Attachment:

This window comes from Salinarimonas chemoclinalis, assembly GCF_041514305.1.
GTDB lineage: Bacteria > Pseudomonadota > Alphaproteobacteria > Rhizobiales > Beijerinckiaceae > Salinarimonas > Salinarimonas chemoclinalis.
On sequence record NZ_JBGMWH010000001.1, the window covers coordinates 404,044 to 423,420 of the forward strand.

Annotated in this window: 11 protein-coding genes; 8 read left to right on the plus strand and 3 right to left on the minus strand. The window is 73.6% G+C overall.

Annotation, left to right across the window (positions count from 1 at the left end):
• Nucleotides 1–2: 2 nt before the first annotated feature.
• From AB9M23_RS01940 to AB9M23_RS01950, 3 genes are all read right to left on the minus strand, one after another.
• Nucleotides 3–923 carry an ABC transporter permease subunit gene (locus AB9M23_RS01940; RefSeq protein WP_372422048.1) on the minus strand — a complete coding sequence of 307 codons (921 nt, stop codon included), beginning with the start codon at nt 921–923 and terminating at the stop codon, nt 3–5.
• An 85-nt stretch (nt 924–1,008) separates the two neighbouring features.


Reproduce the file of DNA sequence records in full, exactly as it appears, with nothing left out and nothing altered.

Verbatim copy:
This window comes from Salinarimonas chemoclinalis, assembly GCF_041514305.1.
GTDB lineage: Bacteria > Pseudomonadota > Alphaproteobacteria > Rhizobiales > Beijerinckiaceae > Salinarimonas > Salinarimonas chemoclinalis.
On sequence record NZ_JBGMWH010000001.1, the window covers coordinates 404,044 to 423,420 of the forward strand.

Annotated in this window: 11 protein-coding genes; 8 read left to right on the plus strand and 3 right to left on the minus strand. The window is 73.6% G+C overall.

Annotation, left to right across the window (positions count from 1 at the left end):
• Nucleotides 1–2: 2 nt before the first annotated feature.
• From AB9M23_RS01940 to AB9M23_RS01950, 3 genes are all read right to left on the minus strand, one after another.
• Nucleotides 3–923 carry an ABC transporter permease subunit gene (locus AB9M23_RS01940; RefSeq protein WP_372422048.1) on the minus strand — a complete coding sequence of 307 codons (921 nt, stop codon included), beginning with the start codon at nt 921–923 and terminating at the stop codon, nt 3–5.
• An 85-nt stretch (nt 924–1,008) separates the two neighbouring features.